Catholic martryrís ancient sacrifice seen as symbol for African-American community
BOSTON, Mass. (The Pilot) Ė To most people, "St. Moritz" conjures up images of a jet-set Swiss ski resort, a James Bond world of sleek chalets, titled glitterati and martinis shaken, not stirred. In fact, the Alpine playground traces its name to an African soldier-saint, who more than 1,700 year ago, gave his life for his faith at the dawn of Christendom.
PROMOTER OF SAINTíS EXAMPLE Ė Television producer Mario Valdes holds a book containing paintings of third-century martyr, St. Moritz. 'I would love to see St. Moritz embraced by the African-American community and presented to kids as not just a symbol but a shining example of how to live,' said Valdes. (Courtesy Mario Valdes).
For more than a millennium, St. Moritz was Christianityís muscular martyr, pure of heart and blameless in spirit, whose Nubian profile graced sculptures and paintings and whose sacrifice inspired the chivalric ideals of King Arthur and the Knights of the Round Table.
If an award-winning Boston television producer has his way, the legend of St. Moritz will be recaptured from the dustbin of history to inspire a new generation to turn away from violence and self-indulgence and live up to the principles of fidelity, humility and service personified by the saint.
"I would love to see St. Moritz embraced by the African-American community and presented to kids as not just a symbol but a shining example of how to live," said Mario Valdes, who has researched, written and produced television specials about black history and culture for, among others, PBS, WBGH-TV and the History Channel.
"Just look at the appalling carnage on the streets today. Young people need the high idealism and values embodied by St. Moritz," Valdes said, citing the spate of recent shootings on Bostonís streets. "A concerted effort is needed to introduce our youth to their own legacy,Ē he said.
St. Moritz, more commonly known as St. Maurice, was a Roman centurion, born in the upper Nile in the third century A.D. He rose through the ranks to command the celebrated "Theban Legion," composed entirely of the saintís African countrymen Ė all of them devout Christians.
In the year 286, Moritz and his famed 6,666 legionnaires accompanied the Emperor Maximian in a march from Rome to Gaul to suppress a revolt at the edge of the empire. After a perilous crossing of the Alps, the legion encamped in the Rhone valley south of Lake Geneva in what is today the French-speaking Swiss village of Saint-Maurice-en-Valais.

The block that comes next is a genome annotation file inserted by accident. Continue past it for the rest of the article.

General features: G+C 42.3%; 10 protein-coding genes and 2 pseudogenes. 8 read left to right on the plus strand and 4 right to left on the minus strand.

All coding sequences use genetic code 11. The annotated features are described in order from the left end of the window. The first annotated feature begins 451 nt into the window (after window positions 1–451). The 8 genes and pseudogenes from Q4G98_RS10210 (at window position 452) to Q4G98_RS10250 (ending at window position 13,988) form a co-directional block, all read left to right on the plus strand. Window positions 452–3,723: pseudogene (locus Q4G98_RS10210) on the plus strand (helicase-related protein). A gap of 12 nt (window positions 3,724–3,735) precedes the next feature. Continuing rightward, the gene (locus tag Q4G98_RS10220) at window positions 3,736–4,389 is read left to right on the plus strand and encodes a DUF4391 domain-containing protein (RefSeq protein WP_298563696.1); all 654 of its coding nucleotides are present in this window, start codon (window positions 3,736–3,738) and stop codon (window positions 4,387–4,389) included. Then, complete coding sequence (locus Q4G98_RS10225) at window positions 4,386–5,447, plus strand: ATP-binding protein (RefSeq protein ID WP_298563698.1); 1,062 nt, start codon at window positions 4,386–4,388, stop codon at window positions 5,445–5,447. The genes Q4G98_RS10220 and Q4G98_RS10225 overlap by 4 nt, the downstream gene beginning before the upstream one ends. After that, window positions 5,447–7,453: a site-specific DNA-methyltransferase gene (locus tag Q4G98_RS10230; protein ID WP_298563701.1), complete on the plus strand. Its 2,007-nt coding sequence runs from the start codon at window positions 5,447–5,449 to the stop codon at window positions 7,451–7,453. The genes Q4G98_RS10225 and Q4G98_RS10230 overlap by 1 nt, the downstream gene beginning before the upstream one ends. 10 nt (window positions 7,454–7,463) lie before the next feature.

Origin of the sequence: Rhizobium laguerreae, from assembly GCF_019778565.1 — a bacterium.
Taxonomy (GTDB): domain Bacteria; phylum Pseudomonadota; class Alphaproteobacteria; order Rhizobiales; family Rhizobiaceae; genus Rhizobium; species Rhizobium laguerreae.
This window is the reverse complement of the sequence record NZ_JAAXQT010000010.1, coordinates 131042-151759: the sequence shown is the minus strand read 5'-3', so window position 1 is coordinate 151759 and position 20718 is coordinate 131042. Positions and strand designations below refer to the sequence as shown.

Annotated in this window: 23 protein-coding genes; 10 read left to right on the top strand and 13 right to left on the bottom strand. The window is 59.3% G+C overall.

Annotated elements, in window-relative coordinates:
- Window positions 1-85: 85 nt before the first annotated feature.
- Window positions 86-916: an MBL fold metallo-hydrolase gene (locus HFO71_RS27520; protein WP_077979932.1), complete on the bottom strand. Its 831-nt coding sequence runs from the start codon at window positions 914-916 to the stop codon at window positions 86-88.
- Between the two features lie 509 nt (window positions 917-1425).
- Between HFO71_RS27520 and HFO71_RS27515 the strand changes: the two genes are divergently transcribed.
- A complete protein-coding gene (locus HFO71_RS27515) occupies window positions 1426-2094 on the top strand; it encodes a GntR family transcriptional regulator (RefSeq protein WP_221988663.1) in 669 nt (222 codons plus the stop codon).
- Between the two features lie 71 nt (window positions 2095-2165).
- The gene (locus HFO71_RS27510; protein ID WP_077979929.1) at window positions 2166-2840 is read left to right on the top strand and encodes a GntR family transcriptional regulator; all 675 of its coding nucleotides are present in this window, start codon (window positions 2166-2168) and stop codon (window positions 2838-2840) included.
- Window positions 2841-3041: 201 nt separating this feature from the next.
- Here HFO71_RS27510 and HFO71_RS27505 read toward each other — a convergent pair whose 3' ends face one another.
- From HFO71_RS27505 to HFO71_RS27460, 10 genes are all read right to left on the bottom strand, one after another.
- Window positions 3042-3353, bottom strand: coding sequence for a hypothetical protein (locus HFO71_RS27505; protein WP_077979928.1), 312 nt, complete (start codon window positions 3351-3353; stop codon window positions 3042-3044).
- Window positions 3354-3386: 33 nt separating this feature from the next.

The emperor commanded the entire army to offer living sacrifices of Christian captives to the pagan gods for the success of their expedition. But Moritz, citing fidelity to his Christian faith, refused and withdrew his forces to Aguanam, three leagues from the main encampment.
"We are your soldiers, but are servants of the true God," Moritz told the emperor. "We have taken an oath to God before we took one to you. You can place no confidence in our second oath, should we violate the first."
Enraged, Maximian ordered every 10th man slain. The legion remained unmoved. A second decimation was ordered. Finally, every man fell to the sword, with none among the battle-tested warriors offering any resistance.
During the Middle Ages, the stone where St. Moritz lay down his head drew hordes of pilgrims on his feast day, celebrated today on Sept. 22. Hundreds of parish churches and towns were named after him, including a remote Alpine village destined to become the chic St. Moritz, a luxury resort known for sun-splashed ski slopes and elegant nightlife.
Up until the late Renaissance, St. Moritzís martyrdom figured among the highest acts of faith venerated by Christians. He was the patron saint of the Holy Roman Empire, of Austria as well as the papal Swiss Guards in the Vatican Ė the protector whose sword, when held by the blade, becomes a cross.
During an interview, Valdes eagerly spreads out photographs of statues, mosaics and paintings with St. Moritzís African features nobly portrayed by centuries of artists.
Valdesís research clearly shows a shift in the depiction of St. Moritz after the advent of the European slave trade, as traffickers in human flesh and their sponsors sought to dehumanize their captives, wiping away any images of Africans as noble or spiritually gifted.
"The truth of St. Moritz began to recede," said Valdes. "How could European Christians, in good conscience, slaughter millions in the Middle Passage if they were seen as co-equal heirs of Christís covenant? How could they be thrust into the foul holds of coffin ships if they were not just the co-equals of European Christians, but Christís own companions and martyrs?"
Even today, St. Moritz, whose spear was said to be made from the lance that pierced Christís side, is often depicted as a European in spite of growing awareness of Africans being systematically overlooked, devalued and ignored in history books.
While applauding Valdesís commitment to harnessing black history to shape the minds of African American youth, some question whether such an effort can overcome the formidable barriers of alienation, poor education and poverty.
"The story is well worth telling. Whether it could turn around the lives of kids is another story," said Rev. Wesley Roberts, pastor of Peoples Baptist Church in Boston and a founder of the Ten Point Coalition, formed to combat youth violence.
"If the Rev. Dr. Martin Luther Kingís life doesnít do it, then Iím not sure how a saint who lived almost 2,000 years ago could succeed," Rev. Roberts said. ...
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